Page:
Now THAT Is a Steel-Belted Radial!

Wonder What the Trade-In Value Is? | 20mm, f/6.7, 1/60 sec, ISO 1100

I thought I’d see what kind of photographic effects I could use to make these old tools and equipment match the nostalgic feeling I had when looking at them. Wasn’t life during the Depression lived in sepia and black and white? :)

I’ve been wanting to get back to a place of self-sufficiency after reading an interesting book called One Second After. It’s a fictional account of what happened in one small town in North Carolina after a nation-wide attack which renders everything electrical useless. Makes me realize how much has been lost in just two generations of my family… how to preserve food, how to grow enough to live on, how to make butter, etc.

Seeing these tools reminds me of what use to be, and depending on how our world goes, what might be again. As someone credited Einstein as saying, “I don’t know how World War III will be fought, but the one after it will be fought with sticks and stones.”

Happy Tuesday! :)

Reflections of the Past

Henry, 'zat chu? | 300mm, f/8.8, 1/750 sec, ISO 1250

Mrs. House took Sandee and me on a quick tour of Carrollton, Alabama, a small town and county seat of Pickens County. Its claim to fame is the story of Henry Wells, a former slave whose visage is supposedly etched forever into the glass of the courthouse. The article below relates the story better than I can.

The corner across the courthouse even has one of those pay-a-quarter viewers so you can see the “face” better. Fortunately, I had my zoom lens with me, and I got a pretty good photo of it. Whether or not the tale is entirely true, it does make for a good campfire story.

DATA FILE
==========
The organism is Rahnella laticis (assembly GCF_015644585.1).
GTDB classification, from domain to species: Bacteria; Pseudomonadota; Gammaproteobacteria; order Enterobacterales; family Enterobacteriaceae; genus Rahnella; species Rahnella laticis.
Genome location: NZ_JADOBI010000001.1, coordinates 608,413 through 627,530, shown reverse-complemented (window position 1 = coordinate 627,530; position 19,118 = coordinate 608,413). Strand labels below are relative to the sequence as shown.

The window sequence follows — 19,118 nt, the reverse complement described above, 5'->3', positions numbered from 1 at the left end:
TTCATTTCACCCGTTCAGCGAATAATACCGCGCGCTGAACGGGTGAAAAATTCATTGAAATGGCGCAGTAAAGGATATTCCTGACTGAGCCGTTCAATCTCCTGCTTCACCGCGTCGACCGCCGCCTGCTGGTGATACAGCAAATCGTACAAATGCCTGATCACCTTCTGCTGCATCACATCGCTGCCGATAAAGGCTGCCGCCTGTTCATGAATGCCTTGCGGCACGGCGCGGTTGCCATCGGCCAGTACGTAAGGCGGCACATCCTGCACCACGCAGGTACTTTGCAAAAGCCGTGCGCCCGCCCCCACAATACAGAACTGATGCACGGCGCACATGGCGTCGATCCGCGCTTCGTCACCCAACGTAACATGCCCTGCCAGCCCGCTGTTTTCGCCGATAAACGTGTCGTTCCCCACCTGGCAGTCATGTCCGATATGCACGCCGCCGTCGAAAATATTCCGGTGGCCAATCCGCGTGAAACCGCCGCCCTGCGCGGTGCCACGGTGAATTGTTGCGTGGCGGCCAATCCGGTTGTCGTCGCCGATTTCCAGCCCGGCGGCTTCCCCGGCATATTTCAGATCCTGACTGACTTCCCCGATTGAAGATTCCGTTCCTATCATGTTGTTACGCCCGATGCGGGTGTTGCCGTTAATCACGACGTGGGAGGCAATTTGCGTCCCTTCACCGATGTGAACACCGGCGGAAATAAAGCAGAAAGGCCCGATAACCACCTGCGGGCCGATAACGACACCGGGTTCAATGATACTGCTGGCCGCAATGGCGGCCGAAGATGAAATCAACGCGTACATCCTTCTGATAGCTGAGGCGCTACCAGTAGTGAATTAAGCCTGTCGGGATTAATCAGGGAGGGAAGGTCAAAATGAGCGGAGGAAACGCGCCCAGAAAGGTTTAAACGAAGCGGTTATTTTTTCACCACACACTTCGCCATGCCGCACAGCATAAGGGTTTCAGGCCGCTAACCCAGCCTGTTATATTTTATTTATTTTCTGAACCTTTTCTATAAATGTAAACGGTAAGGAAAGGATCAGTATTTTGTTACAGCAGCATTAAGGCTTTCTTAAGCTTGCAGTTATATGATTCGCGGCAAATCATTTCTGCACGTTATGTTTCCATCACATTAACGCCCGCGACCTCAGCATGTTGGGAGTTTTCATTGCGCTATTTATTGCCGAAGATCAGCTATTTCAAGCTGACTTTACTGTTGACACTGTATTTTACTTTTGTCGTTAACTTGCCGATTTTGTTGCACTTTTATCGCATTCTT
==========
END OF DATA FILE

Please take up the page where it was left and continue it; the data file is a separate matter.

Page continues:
The story below was lifted entirely from this site,, but you can find many variations on the story by googling “Face in the Window, Carrollton, AL.”

One of the more bizarre sights anywhere is the face on the courtroom window — a.k.a. the Lightning Portrait of Henry Wells.

Wells, a former slave, was accused of burning the original Pickens County Courthouse in 1876. He was finally arrested two years later. As there was no jail, Wells was placed in the garret of the new courthouse. A mob of locals gathered outside to lynch him.

As Wells peered out the garret window, a bolt of lightning struck nearby and permanently etched his terrified expression into the windowpane. Wells died less than two months later “of wounds received while attempting to escape.”

The courthouse.

The lightning photo is still visible today, and only from the outside. Up on the third floor, an arrow painted on the outside directs you to the miraculous face.

According to one RA tipster: “Through all the years, in spite of hail and storm, which has destroyed all the windows in the courthouse, this one pane has remained intact. It has been scrubbed with soap and rubbed with gasoline by those who doubt its permanence, but it has met every test and the face remains unchanged. At close range the pane looks clear and flawless, but viewed from the ground where once gathered an angry mob, the fear-distorted face of Henry Wells can be clearly seen!”